First, we move the bit we want to test into a position that is 7 mod 8, because those are the bits captured by the `PMOVMSKB` instruction. (If the bit is already there, then we don't need to do anything.) Then we use the `PMOVMSKB` instruction to extract the bits into a general purpose register and test the one that corresponds to the bit we want.

Alternatives: I tend to stick to SSE2 instructions because they are widely supported (and are indeed part of the minimum system requirements for Windows 8), but if you are willing to do CPU dispatching on SSE4, you can use `PTEST`, which might be faster, I haven't tested it.

You could use `movd` and `movq` to load up a constant, but you do incur domain crossing penalties. Another alternative is to put the constant in memory, but then you pay an even bigger cost for memory access if the value is not in cache.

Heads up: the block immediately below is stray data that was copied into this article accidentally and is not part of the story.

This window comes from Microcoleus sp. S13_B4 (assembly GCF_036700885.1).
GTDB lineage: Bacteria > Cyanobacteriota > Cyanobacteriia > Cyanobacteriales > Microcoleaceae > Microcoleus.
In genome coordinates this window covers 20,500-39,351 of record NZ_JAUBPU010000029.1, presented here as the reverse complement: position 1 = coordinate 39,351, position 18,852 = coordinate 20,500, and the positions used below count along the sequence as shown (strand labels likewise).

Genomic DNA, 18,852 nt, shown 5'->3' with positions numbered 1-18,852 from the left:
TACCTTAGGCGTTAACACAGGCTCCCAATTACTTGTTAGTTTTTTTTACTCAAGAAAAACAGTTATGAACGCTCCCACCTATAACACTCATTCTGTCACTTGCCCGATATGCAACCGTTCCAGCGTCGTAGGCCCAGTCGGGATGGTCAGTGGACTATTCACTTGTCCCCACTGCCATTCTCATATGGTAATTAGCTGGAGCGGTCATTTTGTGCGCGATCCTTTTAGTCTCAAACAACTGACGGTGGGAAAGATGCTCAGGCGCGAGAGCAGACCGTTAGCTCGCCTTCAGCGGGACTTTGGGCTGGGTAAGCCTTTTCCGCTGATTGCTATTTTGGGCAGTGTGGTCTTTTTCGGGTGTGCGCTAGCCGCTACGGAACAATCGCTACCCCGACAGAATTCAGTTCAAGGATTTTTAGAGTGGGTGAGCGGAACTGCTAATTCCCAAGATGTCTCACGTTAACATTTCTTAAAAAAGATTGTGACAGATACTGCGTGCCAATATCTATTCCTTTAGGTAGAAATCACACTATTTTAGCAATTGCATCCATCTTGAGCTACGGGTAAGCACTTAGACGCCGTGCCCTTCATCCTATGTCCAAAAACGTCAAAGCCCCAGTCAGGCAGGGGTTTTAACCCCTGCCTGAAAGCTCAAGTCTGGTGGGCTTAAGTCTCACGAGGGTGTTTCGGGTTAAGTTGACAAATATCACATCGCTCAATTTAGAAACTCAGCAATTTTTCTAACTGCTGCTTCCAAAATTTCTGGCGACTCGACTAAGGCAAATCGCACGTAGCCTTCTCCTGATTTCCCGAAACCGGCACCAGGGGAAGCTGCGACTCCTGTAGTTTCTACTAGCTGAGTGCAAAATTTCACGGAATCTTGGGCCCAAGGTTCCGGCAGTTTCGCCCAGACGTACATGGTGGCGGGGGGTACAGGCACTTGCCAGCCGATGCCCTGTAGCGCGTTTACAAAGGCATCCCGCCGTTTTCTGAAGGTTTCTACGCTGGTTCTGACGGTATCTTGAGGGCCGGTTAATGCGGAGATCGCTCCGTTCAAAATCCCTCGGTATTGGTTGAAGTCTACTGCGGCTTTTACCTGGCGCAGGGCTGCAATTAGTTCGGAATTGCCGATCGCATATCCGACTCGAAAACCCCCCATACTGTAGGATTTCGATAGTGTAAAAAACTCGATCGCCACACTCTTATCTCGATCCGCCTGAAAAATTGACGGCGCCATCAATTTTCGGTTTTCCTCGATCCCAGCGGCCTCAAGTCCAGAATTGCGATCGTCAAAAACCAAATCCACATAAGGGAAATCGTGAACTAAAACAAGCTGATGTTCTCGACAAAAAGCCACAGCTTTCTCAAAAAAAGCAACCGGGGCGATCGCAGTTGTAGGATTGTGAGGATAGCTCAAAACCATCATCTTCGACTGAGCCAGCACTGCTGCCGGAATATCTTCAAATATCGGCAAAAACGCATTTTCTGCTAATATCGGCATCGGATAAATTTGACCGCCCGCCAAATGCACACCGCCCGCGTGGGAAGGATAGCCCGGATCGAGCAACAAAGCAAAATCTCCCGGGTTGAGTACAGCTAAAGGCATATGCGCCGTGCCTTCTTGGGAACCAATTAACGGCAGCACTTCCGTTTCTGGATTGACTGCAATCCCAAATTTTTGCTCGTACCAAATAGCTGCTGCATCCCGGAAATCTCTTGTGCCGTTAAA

Other remarks: Of course, you want to schedule the instructions better than the way I wrote them above. I wrote them in a logical order above to make the algorithm clearer, but you will want to reorder them to avoid stalls.

Using intrinsics:

```__m128i Calc2ToTheN(int N)
{
__m128i zero = _mm_setzero_si128();
__m128i ones = _mm_cmpeq_epi32(zero, zero);
__m128i onesLowHigh = _mm_slli_epi64(ones, 63);
__m128i singleOne = N < 64 ? _mm_srli_si128(onesLowHigh, 64 / 8) :
_mm_slli_si128(onesLowHigh, 64 / 8);
return _mm_slli_epi64(singleOne, N & 63);
}

__m128i SetBitN(__m128i value, int N)
{
return _mm_or_si128(value, Calc2ToTheN(N));
}

__m128i ClearBitN(__m128i value, int N)
{
return _mm_andnot_si128(value, Calc2ToTheN(N));
}

__m128i TestBitN(__m128i value, int N)
{
__m128i positioned = _mm_slli_epi64(value, 7 - (N & 7));